The Ultimate Guide to Water Conservation Terminology for Businesses
Water waste is a serious issue for businesses. Water is a critical environmental resource, and conserving it is an important sustainability practice. Plus, from a financial perspective, water waste can make a company’s operating costs unnecessarily high.
Implementing water-efficiency practices can decrease water and energy costs by 10-15% —while also helping protect the planet. There are lots of different ways to go about water conservation, with innovative new technologies on the market that can drive down consumption and costs more than ever before.
Yet, before you can create a water-saving strategy, you may need to familiarize yourself with some of the common terminology used to talk about water consumption and efficiency. At Budderfly, we’re experts on energy and water conservation for businesses. Below, we’ve outlined what we think are some of the key words and phrases to know when it comes to water.
About water consumption
Water meter: A water meter is a device that measures the volume of water that passes through pipes, and it is how utility companies know how much to charge for water usage.
Water rates: This refers to the cost of water from the utility. Water rates vary based on location, service provider and other factors. For example, water rates are higher in urban areas. Plus, water rates are constantly changing, and they increase by roughly 25% each year.
Centum Cubic Feet (CCF): This is the most common measurement for water rates by utilities, which is equivalent to about 748 gallons.
Hundred Cubic Feet (HCF): This is the same as CCF, and different utilities will use different versions.
Water lines: Water lines are the pipes or tubes that carry water from a utility's source to buildings and homes. In the U.S., most water lines were installed in WWII, making them almost 100 years old. Because of this, there are often many issues caused by the aging equipment that have to be fixed.
Water pressure: This is the force that moves water through the pipes and impacts how strongly water flows out of a tap. Water pressure can be affected by many different factors, and issues can arise if it’s too low or too high. Low pressure can be caused by problems such as high demand, equipment failures, or blocked service pipes. High pressure may be caused by trapped air, and if left unchecked can damage pipes or cause flooding. Changes in water pressure can be a sign of a larger plumbing issue.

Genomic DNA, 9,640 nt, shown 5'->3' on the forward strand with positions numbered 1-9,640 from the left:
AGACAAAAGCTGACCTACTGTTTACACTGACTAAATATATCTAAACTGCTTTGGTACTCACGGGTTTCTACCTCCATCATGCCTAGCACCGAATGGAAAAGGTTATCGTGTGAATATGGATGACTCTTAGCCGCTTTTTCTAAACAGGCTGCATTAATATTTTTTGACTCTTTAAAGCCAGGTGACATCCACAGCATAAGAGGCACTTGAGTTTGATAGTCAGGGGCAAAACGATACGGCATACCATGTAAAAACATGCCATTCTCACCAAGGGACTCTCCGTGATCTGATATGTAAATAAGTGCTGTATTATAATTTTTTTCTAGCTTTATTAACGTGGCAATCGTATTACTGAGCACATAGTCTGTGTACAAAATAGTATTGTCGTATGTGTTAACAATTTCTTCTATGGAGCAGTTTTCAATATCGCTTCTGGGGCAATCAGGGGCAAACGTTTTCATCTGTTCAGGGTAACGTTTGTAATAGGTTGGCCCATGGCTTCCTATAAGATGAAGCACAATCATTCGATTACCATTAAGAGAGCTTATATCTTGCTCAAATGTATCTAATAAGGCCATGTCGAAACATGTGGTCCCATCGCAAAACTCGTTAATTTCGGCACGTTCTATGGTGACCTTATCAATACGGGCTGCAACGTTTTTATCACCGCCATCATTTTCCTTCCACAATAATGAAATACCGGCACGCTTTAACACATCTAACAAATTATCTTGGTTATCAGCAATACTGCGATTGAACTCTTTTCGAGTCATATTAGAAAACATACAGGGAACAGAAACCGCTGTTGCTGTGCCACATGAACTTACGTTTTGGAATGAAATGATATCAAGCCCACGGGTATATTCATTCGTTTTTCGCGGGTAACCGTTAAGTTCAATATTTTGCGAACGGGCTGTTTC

About water conservation
Water efficiency: Water waste is very common and can be caused by bad habits (such as leaving water running unnecessarily), faulty equipment (such as a leaky tap), or inefficient technology. Water efficiency refers to practices and technology that reduce water consumption by reducing or eliminating this waste.
Flow rate: This is a measurement of the volume of water that passes over a certain period of time. It is often used to measure the efficiency of a water fixture, such as a tap. A higher flow rate is considered less efficient, as it uses more water in the same period of time and increases the likelihood of waste.
GPM: Gallons per minute (GPM) is a unit commonly used to measure flow rate.
Low flow: This is a type of plumbing fixture—such as taps, toilets, and shower heads—designed to save water. They have a lower flow rate for faucets or, for toilets, use less water per flush. There are federal mandates about the efficiency of these fixtures, requiring certain flow rates and gallons-per-flush across residential and commercial properties.
Touchless/hand-free: This is another type of water-saving technology. Touchless or hand-free sinks use motion sensors to turn on and off only when someone is actively using them. This reduces the likelihood of water waste caused by leaving the water running while not in use or not turning off the faucet fully after use.
Pipe insulation: Pipe insulation involves covering pipes in protective materials to regulate their temperature. This can help prevent heat being lost as hot water travels through pipes. When pipes are not insulated, you may have to wait longer for hot water to flow from a tap, which wastes both water and energy consumption. Pipe insulation can also help prevent pipes from freezing or bursting during colder months.
Rainwater harvesting: This refers to the practice of collecting rainwater and storing it for use throughout a building or to water a garden. This practice helps reduce the need for clean, treated water from the utility, as you don’t need potable water to flush a toilet, for example. Recycling rainwater diminishes water waste and water costs.
If you’re interested in learning more about how your business can reduce water waste and drive down utility costs, contact us today.